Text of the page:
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IOC to focus on e-procurement

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Mr M.S. Ramachandran, CMD

New Delhi , June 6

INDIAN Oil Corporation Ltd is putting in place a technology framework to take advantage of e-procurement and bring down its cost of purchase of materials.

"To bring in new channels like electronic tendering and reverse auction, we at Indian Oil are in the process of putting in place a robust technology framework. Once in place, we are confident that the e-commerce solution would provide us competitive advantage in the fast changing environment," the IOC Chairman and Managing Director, Mr M.S. Ramachandran, said on Sunday.

Although Web-based technology is at the core of e-procurement, its success depends on several factors, chief among them being appropriate leadership, policy and legal framework, awareness building and training and change in organisational culture and mindset, Mr Ramachandran said at a seminar on public procurement jointly organised by the Indian Railways Institute of Logistics and Materials Management and Confederation of Indian Industry (CII).

IOC had started hosting notices inviting tenders on a dedicated Web site four years ago. Since February this year, the company has institutionalised reverse auctions as part of its standard procurement process. It has also started a Web-based document exchange system through a pilot project on e-tendering, he said.

In addition, the petroleum refining and marketing company had engaged Tata Honeywell for a supply chain management package that would be in addition to the company's enterprise resource planning (ERP) package.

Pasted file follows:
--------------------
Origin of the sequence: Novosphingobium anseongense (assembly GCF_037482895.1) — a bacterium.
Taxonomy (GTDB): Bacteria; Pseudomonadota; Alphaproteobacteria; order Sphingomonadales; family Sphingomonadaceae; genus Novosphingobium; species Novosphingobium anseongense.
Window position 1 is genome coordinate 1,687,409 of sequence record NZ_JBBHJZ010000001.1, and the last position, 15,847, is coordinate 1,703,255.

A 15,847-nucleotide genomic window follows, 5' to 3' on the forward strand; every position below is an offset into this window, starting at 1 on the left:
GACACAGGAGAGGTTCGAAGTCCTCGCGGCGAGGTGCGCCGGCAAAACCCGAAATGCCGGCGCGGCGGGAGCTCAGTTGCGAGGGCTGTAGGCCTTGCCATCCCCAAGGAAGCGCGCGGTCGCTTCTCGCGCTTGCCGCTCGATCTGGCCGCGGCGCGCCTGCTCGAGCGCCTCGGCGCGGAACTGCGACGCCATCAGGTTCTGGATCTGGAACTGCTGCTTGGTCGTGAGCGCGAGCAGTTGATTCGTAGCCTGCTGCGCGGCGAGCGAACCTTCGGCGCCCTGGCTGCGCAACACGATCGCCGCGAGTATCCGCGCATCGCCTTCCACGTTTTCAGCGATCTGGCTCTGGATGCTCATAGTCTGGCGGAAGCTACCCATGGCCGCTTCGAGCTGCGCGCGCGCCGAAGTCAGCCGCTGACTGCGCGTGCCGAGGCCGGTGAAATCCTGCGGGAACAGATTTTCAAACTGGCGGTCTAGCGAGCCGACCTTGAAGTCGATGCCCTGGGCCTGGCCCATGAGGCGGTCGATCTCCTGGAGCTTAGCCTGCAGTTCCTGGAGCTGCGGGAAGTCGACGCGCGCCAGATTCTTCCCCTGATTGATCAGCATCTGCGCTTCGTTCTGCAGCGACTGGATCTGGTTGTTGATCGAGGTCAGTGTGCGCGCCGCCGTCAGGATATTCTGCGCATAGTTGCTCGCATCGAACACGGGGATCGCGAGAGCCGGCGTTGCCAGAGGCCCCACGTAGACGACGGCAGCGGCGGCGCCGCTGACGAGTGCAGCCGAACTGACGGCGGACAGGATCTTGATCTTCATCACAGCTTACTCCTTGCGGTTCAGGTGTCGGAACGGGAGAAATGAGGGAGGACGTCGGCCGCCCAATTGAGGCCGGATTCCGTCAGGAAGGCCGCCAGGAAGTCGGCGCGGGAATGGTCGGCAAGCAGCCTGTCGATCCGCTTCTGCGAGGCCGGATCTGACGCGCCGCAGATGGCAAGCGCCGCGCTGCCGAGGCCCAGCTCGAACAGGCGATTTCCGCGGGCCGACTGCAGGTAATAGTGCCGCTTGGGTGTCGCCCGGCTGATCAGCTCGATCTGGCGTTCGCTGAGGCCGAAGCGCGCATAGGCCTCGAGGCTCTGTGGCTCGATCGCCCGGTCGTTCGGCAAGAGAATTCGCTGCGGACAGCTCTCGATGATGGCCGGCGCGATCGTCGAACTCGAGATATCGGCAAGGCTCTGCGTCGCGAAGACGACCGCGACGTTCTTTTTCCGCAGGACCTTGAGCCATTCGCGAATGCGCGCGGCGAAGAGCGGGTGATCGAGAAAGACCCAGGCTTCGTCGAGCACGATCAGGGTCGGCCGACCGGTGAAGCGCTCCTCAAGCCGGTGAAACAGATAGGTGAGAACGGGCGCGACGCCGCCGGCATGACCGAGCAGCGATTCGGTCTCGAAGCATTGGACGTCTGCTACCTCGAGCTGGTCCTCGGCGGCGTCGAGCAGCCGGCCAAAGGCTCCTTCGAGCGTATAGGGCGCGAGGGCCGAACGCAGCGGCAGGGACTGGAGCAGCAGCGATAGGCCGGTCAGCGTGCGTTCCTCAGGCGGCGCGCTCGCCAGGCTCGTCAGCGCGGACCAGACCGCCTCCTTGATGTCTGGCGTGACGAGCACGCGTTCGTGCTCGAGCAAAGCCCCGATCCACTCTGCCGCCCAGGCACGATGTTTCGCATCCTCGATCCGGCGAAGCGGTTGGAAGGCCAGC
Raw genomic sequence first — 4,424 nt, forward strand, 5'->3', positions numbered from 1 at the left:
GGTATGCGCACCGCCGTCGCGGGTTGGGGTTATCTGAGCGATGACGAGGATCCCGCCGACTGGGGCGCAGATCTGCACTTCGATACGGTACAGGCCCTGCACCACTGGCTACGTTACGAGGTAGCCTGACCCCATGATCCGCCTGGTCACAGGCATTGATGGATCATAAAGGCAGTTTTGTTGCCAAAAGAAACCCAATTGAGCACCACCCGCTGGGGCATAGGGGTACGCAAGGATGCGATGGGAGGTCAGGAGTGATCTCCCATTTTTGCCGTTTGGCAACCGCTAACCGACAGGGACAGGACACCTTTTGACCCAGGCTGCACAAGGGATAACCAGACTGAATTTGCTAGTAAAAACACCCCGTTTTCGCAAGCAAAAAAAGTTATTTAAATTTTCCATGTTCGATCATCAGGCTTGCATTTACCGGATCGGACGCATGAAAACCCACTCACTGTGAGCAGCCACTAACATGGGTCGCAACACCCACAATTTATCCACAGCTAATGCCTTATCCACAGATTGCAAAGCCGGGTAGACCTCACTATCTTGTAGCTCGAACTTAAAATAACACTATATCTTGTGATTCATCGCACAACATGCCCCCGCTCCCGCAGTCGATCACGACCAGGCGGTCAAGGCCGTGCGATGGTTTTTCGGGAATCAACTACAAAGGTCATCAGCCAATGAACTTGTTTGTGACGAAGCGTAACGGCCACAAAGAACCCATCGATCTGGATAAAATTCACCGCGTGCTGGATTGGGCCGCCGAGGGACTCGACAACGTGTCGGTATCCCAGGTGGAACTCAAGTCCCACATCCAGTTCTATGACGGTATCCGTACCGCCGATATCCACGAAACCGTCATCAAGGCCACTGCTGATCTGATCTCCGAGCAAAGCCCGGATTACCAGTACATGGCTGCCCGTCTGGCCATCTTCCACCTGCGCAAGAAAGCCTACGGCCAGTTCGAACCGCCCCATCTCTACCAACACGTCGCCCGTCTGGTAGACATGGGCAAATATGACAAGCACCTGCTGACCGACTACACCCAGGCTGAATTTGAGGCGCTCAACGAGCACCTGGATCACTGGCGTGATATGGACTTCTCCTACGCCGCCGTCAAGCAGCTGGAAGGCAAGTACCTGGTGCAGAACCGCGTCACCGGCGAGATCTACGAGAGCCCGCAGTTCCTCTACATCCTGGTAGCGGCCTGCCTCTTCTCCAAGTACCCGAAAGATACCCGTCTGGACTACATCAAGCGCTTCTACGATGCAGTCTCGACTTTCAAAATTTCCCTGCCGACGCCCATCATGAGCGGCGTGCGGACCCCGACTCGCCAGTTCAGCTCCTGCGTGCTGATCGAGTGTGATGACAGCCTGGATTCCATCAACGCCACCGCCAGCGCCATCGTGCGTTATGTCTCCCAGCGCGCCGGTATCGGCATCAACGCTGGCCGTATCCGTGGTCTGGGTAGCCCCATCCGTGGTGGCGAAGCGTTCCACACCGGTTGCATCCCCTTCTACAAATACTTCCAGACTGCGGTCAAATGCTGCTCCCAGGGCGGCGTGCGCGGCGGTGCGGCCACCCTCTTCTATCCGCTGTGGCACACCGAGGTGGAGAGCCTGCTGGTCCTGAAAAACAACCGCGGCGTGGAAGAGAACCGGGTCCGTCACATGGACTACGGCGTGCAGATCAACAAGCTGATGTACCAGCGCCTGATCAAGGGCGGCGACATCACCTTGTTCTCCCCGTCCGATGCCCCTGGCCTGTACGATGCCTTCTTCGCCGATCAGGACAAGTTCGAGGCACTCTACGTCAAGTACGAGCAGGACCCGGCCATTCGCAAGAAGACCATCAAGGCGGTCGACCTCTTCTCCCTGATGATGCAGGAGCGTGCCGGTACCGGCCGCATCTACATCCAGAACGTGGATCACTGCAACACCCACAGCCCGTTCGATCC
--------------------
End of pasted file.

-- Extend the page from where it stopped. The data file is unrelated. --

"We have set up an exclusive group for optimising the hydrocarbon supply chain across the company. An integrated planning model will help us identify the right combination of crude oils to be procured based on prevailing crude oil and product prices," he said.

Different crude oils yield different combination of petroleum products and refining companies need to match the raw materials with the demand for different finished products to avoid being saddled with some products in surplus and a shortage of others.

IOC is also actively hedging its refining margins after being allowed by the Government to do so. "Hedging is different from speculation. We lock our refining margins through hedging contracts. If we generate surplus margins, we have to part with the difference, but if we are unable to recover the margins that had been agreed to, we get compensated. This helps us insulate ourselves from the vagaries of oil prices," Mr Ramachandran said.

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